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Ten ways to outperform 2017’s Black Friday retail success

It may be a relatively recent entry in the UK retail calendar, but Black Friday looks set to take the country by storm this November. In 2017 spending was up 8% and transaction numbers a sizeable 32%. For retailers who get their strategy right, 2018 is an opportunity to generate equally impressive numbers or potentially better them.

Black Friday was traditionally a boost for brick-and-mortar but 2017 proved the phenomenon was just as potent online. £1.4bn was spent on internet purchases in the UK alone, an 11.7% increase on 2016 coinciding with reduced high-street footfall. Clearly it’s vital retailers have smart digital strategies in place this time around if they want to stay ahead.

So, how can you get the best out of Black Friday? We’ve analysed previous trends and the performances of last year’s winners and losers to put together the top ten tips for success in 2018.

1. Think ahead


Start planning Black Friday operations as early as possible: certainly six months ahead of time rather than weeks. The biggest retail winners start on 1st December the year before.

2. Avoid traffic jams

You need to make sure your website can handle large volumes of traffic on and around the day itself. Performing stress tests in advance will give you time to implement any fixes required and eliminate the risk of costly and embarrassing crashes.

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3. Monitor stock carefully

Keep up with customer demand and everyone wins. Last year’s poor performers, such as House of Fraser, Moss Bros and Game, all fell short on product availability. This stemmed from lack of communication between on and offline marketing departments, bad stock management and website issues.

4. Make the most of customer loyalty

Don’t rely on one-time bargain hunters. Black Friday is a great opportunity to reward existing customers for sticking with your brand. You might want to follow the examples of US firms Sears and Kmart who offered earlier and deeper discounts for customers in their loyalty scheme. This led to a boost in sales that offset the cost of campaigns designed to attract new customers.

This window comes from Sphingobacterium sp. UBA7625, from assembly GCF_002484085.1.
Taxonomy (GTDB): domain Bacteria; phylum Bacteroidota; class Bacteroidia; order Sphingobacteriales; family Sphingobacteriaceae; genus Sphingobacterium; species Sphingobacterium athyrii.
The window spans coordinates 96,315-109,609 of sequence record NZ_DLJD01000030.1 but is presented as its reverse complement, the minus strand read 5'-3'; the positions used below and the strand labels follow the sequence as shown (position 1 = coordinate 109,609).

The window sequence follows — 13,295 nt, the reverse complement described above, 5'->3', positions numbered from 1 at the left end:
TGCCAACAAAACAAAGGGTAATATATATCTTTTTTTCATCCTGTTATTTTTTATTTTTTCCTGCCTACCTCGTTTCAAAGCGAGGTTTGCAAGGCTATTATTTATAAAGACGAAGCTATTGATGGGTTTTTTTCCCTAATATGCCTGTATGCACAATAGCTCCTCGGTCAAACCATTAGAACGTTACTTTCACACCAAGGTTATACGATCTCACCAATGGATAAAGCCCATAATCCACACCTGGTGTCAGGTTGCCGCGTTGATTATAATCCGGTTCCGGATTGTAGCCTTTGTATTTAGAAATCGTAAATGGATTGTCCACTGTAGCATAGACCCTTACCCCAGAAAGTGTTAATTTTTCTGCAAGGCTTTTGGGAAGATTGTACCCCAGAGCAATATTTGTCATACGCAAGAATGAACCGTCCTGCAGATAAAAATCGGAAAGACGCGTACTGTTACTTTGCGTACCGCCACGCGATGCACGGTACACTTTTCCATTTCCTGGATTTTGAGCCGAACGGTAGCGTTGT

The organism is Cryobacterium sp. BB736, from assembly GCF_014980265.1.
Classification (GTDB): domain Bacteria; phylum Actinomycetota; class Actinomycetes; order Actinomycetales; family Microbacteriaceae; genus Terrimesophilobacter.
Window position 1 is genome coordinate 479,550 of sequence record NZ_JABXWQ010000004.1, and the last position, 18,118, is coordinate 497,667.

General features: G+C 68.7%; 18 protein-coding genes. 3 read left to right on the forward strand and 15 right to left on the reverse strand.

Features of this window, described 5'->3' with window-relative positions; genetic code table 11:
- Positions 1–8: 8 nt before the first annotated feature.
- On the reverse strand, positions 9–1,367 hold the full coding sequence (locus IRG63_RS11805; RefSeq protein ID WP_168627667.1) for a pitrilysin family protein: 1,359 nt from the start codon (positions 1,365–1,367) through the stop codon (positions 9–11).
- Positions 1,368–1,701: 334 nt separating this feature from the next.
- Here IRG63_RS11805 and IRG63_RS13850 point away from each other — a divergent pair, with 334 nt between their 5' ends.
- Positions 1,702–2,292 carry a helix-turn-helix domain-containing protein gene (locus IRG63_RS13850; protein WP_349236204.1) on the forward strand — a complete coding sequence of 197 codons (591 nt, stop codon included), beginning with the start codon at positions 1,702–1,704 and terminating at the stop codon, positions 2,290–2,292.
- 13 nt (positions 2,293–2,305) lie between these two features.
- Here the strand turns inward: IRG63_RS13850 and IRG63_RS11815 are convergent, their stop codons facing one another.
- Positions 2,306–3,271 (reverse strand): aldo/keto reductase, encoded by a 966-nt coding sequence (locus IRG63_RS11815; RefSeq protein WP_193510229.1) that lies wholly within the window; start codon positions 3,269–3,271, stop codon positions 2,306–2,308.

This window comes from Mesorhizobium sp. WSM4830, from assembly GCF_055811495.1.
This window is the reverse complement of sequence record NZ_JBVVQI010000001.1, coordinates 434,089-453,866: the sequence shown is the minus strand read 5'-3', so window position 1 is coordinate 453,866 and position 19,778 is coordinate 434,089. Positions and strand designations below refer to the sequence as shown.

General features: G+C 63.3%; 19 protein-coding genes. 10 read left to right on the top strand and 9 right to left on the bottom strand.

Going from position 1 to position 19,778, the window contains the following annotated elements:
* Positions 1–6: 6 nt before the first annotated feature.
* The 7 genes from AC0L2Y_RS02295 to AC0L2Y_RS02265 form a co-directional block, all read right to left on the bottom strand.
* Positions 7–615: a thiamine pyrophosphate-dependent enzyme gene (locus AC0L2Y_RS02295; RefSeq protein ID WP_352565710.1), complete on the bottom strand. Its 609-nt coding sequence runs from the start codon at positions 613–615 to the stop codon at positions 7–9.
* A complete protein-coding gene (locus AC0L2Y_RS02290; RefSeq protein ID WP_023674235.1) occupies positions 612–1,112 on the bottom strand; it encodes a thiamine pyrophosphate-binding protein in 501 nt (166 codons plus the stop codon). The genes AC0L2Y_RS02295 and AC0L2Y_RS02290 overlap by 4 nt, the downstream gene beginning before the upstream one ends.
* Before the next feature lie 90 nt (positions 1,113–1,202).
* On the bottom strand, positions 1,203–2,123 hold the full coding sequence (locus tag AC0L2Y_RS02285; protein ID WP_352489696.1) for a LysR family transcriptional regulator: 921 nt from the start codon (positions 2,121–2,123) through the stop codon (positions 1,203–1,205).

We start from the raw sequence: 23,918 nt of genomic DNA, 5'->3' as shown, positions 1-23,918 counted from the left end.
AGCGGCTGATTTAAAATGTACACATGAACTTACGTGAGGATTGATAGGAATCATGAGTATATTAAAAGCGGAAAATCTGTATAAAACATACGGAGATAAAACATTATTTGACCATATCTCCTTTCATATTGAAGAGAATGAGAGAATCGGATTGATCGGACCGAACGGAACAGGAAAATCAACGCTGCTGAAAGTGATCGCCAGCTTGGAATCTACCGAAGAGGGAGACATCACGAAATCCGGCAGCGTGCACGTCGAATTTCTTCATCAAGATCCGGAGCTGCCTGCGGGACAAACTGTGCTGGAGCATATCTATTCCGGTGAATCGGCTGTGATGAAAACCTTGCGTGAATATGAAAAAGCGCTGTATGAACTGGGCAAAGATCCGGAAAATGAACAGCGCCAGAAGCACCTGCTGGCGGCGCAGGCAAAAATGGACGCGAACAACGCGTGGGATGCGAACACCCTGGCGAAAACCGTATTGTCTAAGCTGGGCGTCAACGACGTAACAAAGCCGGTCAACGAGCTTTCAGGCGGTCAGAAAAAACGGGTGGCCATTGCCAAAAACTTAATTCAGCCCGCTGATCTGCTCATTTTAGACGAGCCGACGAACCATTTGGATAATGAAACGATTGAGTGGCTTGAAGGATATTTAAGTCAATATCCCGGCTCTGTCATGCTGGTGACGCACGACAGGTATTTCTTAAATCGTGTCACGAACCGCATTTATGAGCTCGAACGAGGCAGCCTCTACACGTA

5. Use fresh content


You can keep one step ahead of the competition by making your landing page attractive and up to the minute. A retailer like Argos has a well-established site that has been carefully developed over many years. Making your own page Black Friday specific is a great way to stand out from the crowd and compete with well-known brands.

6. Own the right ad space


You need to grab as much screen space as possible on the search results page to unearth new customers. Highlight your bestselling and lifetime value products to improve your click and conversion rates. Make sure your ad extensions are optimised too: that’s site links, reviews, structured snippets, call-outs and seller ratings. All of these will help increase your presence in the results page – a key component of successful Black Friday promotions.

7. Remember remarketing

Putting in place a campaign that specifically targets previous visitors to your website is a useful way to build your audience ahead of time. Include Black Friday messaging and countdowns to the last few hours of the offers to create a sense of urgency around your most eye-catching deals.

8. Branch out into other channels


If you can afford to do so, you may choose to invest in some analysis about possible paid advertising on other channels. This might include new social media channels or existing ones you’re not exploiting fully. Instagram and Facebook promotions can often hit a wide audience but there’s no point using them if they aren’t a good fit for your brand or customer demographic.

9. Sync your marketing messages

Optimise your Black Friday campaign by making sure your ad copy and landing pages are working in tandem. Keywords and copy should reflect the most common searches and the landing page needs to direct potential customers to the relevant place with no fuss. Getting these things right before the big event should be one of your top priorities.

10. Be mobile friendly

It’s crucial that your paid advertising is fit for all channels. Last year, mobile traffic hit a new record of 47.4% and revenue from mobile devices reached 33.1% – neglecting mobile is no longer an option. Being mobile-friendly is good for your company’s overall digital health too: if Google sees that you’ve prepared a mobile-friendly landing page, which is relevant to searcher intent, you’re likely to see a reduction in costs and score better on quality too.


Al Keck is the founder and managing director of Infinity Nation, which helps manage the ecommerce operations for many major brands.

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